Last Updated on 08/11/2020 by Tuhin
Singapore-based online grocery platform RedMart is a victim of a major data breach, which had compromised the personal data and records of about 1.1 million customers. The responsibility for the action has been claimed by a person, who also claims to possess the database involved in the breach. This database contains personal and sensitive information like name, mailing address, encrypted passwords, and partial credit numbers.
On Friday, customers reported that they had been logged out of their accounts, and had received notifications and prompts, asking them to reset their passwords before re-logging in. Customers were informed about a data security incident at RedMart that was discovered on the previous day. The breach was found while the cybersecurity team was carrying out a ‘regular proactive monitoring’ check.
Lazada, the parent company which owns RedMart, informed customers about the breach, allowing the threat actors to have unauthorized access to a RedMart-only database, which had been hosted on a third-party service provider. The data on this system was last updated in March 2019, and it contained personal information like the names of customers, their contact details, encrypted passwords, and partial credit card numbers.
Lazada had announced plans to integrate RedMart app into its platform in January 1029, and also plans to expand the online grocery service to other Southeast Asian markets. Lazada itself was acquired by Chinese e-commerce giant Alibaba in April 2016.
Lazada has stressed the fact that the attack had only compromised RedMart accounts, and did not affect the data of other Lazada customers. Though several questions were asked regarding the breach, why the database was still active if no longer in use, Lazada did not answer most questions directly. They however did confirm that 1.1 million accounts have been affected.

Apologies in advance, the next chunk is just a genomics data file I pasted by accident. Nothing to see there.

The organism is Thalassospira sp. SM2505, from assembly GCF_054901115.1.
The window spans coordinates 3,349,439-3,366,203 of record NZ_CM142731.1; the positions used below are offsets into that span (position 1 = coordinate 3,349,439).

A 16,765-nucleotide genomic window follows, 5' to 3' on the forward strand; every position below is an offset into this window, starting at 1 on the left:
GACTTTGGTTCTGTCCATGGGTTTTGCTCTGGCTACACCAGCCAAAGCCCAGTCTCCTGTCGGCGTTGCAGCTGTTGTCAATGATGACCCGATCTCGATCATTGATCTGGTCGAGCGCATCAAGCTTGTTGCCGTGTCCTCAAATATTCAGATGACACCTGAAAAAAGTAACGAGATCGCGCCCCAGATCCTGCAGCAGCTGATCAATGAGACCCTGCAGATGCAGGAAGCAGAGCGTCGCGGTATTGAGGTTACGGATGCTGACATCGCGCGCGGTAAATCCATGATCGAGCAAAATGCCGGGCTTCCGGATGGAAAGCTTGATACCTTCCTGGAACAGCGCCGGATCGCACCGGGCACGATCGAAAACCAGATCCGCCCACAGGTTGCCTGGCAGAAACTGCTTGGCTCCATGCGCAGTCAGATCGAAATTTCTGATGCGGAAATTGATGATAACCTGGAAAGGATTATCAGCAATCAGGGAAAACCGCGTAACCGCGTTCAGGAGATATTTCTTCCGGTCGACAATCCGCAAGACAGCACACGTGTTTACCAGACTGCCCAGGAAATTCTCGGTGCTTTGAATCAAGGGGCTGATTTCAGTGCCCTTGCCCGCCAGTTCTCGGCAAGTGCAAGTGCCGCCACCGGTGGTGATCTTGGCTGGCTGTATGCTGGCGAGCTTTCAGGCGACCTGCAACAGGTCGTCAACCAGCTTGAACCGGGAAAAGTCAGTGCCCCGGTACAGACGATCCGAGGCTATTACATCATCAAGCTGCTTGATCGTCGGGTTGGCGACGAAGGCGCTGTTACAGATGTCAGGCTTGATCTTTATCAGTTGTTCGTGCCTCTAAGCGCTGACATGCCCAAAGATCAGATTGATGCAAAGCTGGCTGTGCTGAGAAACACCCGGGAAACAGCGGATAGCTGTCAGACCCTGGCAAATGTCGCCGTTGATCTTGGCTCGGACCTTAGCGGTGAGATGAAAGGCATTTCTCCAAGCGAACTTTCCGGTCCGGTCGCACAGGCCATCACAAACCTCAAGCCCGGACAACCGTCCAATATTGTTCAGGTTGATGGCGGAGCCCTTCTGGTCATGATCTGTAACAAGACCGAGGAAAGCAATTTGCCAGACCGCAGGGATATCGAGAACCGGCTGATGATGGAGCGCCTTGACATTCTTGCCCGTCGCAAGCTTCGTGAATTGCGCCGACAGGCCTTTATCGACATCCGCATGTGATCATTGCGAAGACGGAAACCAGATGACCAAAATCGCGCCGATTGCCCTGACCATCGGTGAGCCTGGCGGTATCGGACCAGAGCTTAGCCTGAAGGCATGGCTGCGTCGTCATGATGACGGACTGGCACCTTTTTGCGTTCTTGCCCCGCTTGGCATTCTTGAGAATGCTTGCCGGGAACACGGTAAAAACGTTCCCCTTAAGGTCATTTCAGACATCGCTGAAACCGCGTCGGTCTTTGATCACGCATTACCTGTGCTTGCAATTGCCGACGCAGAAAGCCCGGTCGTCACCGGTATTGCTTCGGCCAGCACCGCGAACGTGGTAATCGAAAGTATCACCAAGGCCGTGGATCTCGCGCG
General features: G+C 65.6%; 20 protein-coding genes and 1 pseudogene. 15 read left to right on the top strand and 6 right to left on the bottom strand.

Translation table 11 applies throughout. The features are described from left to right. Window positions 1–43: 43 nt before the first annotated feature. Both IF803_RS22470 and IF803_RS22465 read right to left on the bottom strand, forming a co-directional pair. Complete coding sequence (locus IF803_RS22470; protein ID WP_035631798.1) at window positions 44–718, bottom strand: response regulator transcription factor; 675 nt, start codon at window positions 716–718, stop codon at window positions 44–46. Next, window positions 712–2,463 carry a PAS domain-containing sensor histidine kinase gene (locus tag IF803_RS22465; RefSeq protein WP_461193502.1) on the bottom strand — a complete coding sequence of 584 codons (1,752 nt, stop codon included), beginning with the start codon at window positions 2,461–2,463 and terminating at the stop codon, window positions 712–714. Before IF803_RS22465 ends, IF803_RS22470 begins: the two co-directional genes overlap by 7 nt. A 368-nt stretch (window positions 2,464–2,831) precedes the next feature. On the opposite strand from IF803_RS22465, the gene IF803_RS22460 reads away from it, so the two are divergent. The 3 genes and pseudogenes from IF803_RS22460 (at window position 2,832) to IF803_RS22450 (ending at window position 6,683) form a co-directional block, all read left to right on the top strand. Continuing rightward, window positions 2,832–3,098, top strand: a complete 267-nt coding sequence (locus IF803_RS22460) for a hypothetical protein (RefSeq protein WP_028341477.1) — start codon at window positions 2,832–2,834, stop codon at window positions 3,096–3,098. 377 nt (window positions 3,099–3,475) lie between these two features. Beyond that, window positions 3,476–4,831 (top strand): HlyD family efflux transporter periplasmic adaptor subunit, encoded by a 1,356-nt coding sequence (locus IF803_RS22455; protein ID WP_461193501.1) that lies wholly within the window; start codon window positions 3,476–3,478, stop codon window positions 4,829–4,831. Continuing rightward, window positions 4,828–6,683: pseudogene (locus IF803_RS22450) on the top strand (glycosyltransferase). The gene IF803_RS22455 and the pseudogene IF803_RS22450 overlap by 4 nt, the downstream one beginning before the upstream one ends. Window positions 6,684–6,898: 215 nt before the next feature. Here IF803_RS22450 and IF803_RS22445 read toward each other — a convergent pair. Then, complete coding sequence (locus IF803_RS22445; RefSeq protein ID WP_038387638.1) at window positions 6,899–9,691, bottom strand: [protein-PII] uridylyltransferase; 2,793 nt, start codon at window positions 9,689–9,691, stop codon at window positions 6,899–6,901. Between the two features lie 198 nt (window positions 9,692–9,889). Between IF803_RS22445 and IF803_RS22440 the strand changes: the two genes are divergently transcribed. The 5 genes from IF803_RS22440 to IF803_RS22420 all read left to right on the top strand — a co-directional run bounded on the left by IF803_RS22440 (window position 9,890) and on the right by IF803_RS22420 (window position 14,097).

The compromised database was a ‘legacy’ system, that was no longer in use, and neither was it linked to any Lazada database. The company’s cybersecurity team had discovered an individual, who claimed to be in possession of the database. They have taken “immediate action” to ensure the individual no longer had access to the machine.
Several FAQs were posted on the website after the incident. Customers wanted to know regarding the security incident, and Lazada said that customers’ credit card information is “generally safe” on their systems as they did not store the full 16-digit card number and the CVV on its systems. The answer said, “Nonetheless, we recommend that you keep vigilant and monitor for any unusual activity or suspicious transactions on your credit cards,
Lazada has “voluntarily” reported the incident to Singapore’s Personal Data Protection Commission (PDPC). They are in touch with the proper authorities regarding the case, including the Singapore Police Force. According to laws by the PDPA, firms are required to notify the authorities of a suspected data security breach immediately, if it can cause harm to over 500 individuals. The report must be filed within 72 hours of completing the breach assessment, and should not take more than a month to investigate the suspected data breach.